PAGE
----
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Chudoff, Earl


CHUDOFF, EARL (1907–1993), U.S. congressman. Chudoff (pronounced CHOO-doff), the son of Morris and Jenny Chudoff, was born in Philadelphia. The family lived in the Jewish enclave known as "Strawberry Mansion," where Morris first sold ladies dresses, then gravitated into the dental supply business. The Chudoff family belonged to the local Conservative synagogue, where Earl had his bar mitzvah in 1920. Earl Chudoff was educated in the Philadelphia public school system and received an undergraduate degree in economics from the University of Pennsylvania's Wharton School in 1929. Three years later, he received his law degree from the University of Pittsburgh. Passing the bar in 1933, he went into private practice in Philadelphia. From 1936 to 1939, he served as a building and loan examiner for the Pennsylvania State Department of Banking. With the coming of war, he entered the United States Coast Guard Reserve, where he served as chief boatswain's mate from December 1942 until September 1945.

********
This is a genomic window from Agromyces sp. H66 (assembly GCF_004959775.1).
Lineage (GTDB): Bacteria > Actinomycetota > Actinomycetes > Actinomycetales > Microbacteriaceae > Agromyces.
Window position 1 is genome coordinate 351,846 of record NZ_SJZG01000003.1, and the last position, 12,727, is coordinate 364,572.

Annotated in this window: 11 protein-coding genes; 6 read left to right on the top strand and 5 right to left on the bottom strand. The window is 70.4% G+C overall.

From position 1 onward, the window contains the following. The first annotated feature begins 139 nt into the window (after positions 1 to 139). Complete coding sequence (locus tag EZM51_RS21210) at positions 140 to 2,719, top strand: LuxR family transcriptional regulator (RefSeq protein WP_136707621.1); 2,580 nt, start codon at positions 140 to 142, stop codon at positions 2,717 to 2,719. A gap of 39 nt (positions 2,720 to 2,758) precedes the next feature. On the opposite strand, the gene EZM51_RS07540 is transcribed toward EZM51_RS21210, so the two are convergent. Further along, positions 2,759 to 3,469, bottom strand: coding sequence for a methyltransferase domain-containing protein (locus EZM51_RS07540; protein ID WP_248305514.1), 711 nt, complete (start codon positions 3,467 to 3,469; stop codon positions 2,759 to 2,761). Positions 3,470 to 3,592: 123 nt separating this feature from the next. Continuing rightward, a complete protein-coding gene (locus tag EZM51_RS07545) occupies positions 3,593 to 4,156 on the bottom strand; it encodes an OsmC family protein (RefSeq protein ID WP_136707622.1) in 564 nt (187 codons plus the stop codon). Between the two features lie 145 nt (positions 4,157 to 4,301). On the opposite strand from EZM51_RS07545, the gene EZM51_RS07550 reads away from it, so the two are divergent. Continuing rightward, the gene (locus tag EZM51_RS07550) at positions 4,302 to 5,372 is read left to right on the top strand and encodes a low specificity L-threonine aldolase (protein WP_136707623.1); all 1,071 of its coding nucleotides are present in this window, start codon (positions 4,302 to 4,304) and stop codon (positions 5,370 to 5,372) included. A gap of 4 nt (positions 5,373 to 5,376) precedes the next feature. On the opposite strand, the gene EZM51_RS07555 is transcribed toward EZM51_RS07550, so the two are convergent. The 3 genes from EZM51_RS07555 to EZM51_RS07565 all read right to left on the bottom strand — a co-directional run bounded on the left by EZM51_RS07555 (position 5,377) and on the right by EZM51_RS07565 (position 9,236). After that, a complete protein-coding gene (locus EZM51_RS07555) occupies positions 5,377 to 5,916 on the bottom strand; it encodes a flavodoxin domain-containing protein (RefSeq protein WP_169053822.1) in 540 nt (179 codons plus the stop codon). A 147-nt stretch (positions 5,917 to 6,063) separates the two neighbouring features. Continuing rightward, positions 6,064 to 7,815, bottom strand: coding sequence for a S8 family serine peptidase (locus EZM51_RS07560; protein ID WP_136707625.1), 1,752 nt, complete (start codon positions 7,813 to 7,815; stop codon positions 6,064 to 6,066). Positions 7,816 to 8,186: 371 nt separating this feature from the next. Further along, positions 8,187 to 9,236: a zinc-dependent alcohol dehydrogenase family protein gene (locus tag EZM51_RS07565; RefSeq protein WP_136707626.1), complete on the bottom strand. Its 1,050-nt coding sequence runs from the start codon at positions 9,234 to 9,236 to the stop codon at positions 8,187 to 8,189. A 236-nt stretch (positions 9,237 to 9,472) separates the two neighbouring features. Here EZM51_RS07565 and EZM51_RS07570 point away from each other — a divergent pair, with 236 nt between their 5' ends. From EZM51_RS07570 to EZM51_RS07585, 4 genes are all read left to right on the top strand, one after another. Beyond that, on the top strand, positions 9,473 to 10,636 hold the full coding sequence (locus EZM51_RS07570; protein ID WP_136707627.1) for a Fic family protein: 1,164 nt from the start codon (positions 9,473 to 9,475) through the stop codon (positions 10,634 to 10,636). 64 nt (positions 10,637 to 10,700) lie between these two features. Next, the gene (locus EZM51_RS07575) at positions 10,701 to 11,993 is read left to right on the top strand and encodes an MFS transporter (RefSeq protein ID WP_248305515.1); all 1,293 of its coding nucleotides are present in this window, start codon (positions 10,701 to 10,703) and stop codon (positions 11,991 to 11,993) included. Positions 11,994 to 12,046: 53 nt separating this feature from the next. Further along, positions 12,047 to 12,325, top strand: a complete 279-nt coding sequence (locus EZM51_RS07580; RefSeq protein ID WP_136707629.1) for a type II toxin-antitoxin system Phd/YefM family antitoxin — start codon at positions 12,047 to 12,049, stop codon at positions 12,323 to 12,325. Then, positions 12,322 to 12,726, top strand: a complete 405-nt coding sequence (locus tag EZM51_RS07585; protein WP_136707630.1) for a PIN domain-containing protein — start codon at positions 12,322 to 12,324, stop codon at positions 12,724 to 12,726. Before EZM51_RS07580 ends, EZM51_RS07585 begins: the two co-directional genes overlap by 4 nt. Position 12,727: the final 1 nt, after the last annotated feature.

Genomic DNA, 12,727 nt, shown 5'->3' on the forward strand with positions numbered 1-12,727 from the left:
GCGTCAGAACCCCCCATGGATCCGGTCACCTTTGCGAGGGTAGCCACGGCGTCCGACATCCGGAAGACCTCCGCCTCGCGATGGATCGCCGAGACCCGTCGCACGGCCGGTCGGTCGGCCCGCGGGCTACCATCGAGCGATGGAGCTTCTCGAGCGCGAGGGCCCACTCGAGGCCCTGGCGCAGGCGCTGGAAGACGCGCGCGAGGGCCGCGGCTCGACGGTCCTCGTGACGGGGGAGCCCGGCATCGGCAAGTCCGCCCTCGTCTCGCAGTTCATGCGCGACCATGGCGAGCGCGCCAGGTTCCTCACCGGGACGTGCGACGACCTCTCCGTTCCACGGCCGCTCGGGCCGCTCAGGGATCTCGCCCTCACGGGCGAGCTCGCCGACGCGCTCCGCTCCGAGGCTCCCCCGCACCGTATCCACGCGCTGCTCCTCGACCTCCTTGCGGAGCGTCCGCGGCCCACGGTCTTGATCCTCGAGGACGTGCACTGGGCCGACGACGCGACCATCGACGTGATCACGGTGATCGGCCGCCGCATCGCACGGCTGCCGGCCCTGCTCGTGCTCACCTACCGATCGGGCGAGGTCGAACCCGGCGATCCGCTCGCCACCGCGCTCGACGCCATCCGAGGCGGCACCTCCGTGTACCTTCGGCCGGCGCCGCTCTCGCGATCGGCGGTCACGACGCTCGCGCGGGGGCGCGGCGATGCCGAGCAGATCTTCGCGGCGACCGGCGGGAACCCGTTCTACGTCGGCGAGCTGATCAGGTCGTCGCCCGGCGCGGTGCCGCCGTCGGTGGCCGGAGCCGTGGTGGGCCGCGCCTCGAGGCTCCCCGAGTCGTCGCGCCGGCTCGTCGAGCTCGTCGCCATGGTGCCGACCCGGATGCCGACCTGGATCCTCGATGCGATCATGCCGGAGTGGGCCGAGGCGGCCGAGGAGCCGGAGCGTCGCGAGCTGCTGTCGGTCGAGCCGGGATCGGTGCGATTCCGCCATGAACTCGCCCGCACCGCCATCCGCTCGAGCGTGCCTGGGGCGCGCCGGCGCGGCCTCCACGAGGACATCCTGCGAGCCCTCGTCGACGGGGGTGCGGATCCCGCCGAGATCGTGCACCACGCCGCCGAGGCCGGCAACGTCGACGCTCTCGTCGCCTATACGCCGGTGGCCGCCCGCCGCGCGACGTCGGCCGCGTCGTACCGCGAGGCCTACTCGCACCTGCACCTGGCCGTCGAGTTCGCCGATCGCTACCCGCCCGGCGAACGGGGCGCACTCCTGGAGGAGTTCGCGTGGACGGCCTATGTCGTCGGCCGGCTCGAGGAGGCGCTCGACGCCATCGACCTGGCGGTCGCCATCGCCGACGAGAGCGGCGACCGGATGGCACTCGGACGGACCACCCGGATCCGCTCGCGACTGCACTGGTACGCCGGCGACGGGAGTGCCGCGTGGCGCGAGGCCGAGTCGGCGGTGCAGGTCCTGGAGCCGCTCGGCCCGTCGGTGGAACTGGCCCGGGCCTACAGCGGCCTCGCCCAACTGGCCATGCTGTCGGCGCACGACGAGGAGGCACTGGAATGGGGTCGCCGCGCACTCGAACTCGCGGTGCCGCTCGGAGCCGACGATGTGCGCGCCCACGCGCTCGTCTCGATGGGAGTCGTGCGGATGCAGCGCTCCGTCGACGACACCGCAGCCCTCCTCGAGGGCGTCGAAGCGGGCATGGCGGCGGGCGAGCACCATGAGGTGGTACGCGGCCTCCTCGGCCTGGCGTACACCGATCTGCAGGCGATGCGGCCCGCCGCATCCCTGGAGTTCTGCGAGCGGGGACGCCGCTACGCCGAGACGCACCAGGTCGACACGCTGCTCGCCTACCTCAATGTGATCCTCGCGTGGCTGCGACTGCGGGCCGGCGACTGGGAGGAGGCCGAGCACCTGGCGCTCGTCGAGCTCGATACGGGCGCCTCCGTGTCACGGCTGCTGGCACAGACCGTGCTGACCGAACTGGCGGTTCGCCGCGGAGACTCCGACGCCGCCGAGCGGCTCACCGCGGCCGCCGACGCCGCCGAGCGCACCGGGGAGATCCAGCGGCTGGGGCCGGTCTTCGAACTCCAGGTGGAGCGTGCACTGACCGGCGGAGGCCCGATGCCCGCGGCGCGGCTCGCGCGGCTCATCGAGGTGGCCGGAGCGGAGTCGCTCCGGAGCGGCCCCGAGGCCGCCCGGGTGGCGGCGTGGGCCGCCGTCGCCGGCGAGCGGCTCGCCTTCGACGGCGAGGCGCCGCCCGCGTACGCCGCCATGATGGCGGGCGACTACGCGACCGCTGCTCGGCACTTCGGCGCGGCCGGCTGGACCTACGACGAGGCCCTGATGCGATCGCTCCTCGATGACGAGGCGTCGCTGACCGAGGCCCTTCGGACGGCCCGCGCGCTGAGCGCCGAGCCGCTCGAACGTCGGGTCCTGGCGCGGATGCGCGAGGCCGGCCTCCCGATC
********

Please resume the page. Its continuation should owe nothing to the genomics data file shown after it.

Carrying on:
A year before he entered the Coast Guard Reserve, Earl Chudoff was elected to the Pennsylvania State House of Representatives. He served in that body from 1941 to 1948, at which time he ran for Congress as a Democrat from Philadelphia's 4th District. Defeating Republican incumbent Franklin J. Maloney, who had won the seat just two years earlier, Chudoff won election to the 81st Congress in November 1948, and wound up spending nine years in the House of Representatives. In Congress, he served on the House District Committee and the House Operations Committee. At one point, he chaired the House Public Works Committee subcommittee on public works and resources. In January 1958 – midway through his fifth term – Chudoff resigned his seat in order to take a position as judge on the Philadelphia Court of Common Pleas. Elected to a ten-year term in 1958, he served on that body until his retirement in 1978. While on the bench, he was known for "often holding defendants, lawyers and witnesses in contempt of court for failing to act respectfully in his courtroom."


K.F. Stone, The Congressional Minyan: The Jews of Capitol Hill (2000), 59.

[Kurt Stone (2nd ed.)]

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